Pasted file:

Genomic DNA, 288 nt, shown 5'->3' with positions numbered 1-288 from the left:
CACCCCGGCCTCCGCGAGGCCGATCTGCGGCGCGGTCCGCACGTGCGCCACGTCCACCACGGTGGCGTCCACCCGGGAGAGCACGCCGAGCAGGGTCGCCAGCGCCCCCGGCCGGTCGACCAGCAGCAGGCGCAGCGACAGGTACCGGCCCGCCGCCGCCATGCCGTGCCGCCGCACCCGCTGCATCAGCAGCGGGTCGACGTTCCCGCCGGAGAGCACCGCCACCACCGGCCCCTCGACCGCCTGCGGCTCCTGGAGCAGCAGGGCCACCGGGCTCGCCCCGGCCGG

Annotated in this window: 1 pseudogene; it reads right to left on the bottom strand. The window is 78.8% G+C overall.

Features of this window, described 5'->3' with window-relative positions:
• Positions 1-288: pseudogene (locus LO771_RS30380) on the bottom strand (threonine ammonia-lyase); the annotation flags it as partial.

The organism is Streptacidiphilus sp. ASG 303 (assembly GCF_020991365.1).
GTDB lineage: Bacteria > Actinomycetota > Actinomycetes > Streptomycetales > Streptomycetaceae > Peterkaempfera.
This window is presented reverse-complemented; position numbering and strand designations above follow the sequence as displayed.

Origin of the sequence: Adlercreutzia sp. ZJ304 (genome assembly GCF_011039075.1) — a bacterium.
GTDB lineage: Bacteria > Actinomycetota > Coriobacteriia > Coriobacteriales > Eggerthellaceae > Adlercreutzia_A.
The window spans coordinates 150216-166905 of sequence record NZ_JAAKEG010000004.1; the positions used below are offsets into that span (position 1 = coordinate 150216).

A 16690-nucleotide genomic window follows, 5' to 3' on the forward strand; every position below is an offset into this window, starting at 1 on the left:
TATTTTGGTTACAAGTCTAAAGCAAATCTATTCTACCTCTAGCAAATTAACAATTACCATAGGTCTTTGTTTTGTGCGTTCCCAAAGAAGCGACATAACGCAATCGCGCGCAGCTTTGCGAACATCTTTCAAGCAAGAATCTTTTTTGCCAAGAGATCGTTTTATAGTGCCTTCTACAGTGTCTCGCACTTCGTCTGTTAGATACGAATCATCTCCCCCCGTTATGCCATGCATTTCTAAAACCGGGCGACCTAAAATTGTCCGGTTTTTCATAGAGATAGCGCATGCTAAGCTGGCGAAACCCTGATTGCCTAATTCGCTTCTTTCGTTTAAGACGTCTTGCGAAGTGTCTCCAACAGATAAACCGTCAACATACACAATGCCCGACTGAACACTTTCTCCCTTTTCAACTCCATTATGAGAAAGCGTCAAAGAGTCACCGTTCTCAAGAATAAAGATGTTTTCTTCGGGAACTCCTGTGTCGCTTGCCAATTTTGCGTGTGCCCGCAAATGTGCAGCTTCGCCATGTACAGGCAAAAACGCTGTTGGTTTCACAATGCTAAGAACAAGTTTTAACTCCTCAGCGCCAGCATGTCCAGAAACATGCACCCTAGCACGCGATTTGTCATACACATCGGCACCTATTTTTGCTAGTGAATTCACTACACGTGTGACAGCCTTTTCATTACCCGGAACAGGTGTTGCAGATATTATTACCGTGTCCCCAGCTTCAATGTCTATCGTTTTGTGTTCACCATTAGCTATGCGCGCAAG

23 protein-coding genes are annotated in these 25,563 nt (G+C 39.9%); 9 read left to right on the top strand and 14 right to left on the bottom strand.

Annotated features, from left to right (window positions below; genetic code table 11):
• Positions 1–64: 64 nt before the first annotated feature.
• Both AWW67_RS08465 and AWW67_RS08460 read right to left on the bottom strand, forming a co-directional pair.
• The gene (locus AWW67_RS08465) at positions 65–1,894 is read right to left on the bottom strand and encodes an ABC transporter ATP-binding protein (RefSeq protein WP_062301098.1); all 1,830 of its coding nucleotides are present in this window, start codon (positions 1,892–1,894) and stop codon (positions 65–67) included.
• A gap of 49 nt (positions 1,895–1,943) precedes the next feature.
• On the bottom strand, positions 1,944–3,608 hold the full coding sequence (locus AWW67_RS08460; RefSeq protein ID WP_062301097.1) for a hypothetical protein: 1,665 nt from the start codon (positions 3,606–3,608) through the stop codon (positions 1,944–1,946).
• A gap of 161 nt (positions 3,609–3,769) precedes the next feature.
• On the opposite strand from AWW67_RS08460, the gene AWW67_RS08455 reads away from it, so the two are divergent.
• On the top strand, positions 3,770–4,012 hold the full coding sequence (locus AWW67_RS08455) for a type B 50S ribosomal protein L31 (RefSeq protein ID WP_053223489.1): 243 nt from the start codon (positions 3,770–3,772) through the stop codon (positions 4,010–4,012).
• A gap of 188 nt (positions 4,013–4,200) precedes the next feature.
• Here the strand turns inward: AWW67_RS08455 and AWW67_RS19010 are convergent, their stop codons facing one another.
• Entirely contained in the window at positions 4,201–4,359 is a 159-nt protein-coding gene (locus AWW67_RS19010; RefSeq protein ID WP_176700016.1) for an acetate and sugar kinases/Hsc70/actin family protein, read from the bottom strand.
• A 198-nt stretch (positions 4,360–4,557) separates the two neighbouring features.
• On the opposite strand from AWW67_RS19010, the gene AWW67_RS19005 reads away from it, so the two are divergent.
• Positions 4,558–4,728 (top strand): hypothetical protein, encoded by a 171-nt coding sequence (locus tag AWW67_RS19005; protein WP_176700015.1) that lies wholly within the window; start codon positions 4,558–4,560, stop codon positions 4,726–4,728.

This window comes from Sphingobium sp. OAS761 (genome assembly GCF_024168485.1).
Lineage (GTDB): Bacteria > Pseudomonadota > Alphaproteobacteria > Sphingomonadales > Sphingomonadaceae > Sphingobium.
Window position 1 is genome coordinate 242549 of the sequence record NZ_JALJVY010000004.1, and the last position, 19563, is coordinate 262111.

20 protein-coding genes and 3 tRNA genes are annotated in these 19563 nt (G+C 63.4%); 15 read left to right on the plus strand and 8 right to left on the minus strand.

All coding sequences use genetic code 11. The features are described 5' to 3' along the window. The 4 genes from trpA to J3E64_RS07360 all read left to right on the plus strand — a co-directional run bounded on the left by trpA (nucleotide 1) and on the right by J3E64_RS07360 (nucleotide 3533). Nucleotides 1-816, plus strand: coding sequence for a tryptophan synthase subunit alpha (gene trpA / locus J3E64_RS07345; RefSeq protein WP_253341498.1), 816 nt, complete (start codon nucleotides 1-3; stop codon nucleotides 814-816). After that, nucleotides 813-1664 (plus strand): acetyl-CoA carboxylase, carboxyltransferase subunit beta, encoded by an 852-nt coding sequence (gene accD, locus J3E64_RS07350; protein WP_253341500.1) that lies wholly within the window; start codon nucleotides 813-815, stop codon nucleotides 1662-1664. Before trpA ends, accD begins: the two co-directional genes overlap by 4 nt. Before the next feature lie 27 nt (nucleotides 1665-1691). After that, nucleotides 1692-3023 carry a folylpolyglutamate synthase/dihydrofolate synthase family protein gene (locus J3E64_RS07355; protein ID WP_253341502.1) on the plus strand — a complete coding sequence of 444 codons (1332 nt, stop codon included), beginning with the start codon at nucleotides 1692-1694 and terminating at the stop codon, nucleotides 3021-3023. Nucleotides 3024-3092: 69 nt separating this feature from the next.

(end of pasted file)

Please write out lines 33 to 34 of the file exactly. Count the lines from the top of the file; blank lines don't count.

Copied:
20 protein-coding genes and 3 tRNA genes are annotated in these 19563 nt (G+C 63.4%); 15 read left to right on the plus strand and 8 right to left on the minus strand.

All coding sequences use genetic code 11. The features are described 5' to 3' along the window. The 4 genes from trpA to J3E64_RS07360 all read left to right on the plus strand — a co-directional run bounded on the left by trpA (nucleotide 1) and on the right by J3E64_RS07360 (nucleotide 3533). Nucleotides 1-816, plus strand: coding sequence for a tryptophan synthase subunit alpha (gene trpA / locus J3E64_RS07345; RefSeq protein WP_253341498.1), 816 nt, complete (start codon nucleotides 1-3; stop codon nucleotides 814-816). After that, nucleotides 813-1664 (plus strand): acetyl-CoA carboxylase, carboxyltransferase subunit beta, encoded by an 852-nt coding sequence (gene accD, locus J3E64_RS07350; protein WP_253341500.1) that lies wholly within the window; start codon nucleotides 813-815, stop codon nucleotides 1662-1664. Before trpA ends, accD begins: the two co-directional genes overlap by 4 nt. Before the next feature lie 27 nt (nucleotides 1665-1691). After that, nucleotides 1692-3023 carry a folylpolyglutamate synthase/dihydrofolate synthase family protein gene (locus J3E64_RS07355; protein ID WP_253341502.1) on the plus strand — a complete coding sequence of 444 codons (1332 nt, stop codon included), beginning with the start codon at nucleotides 1692-1694 and terminating at the stop codon, nucleotides 3021-3023. Nucleotides 3024-3092: 69 nt separating this feature from the next.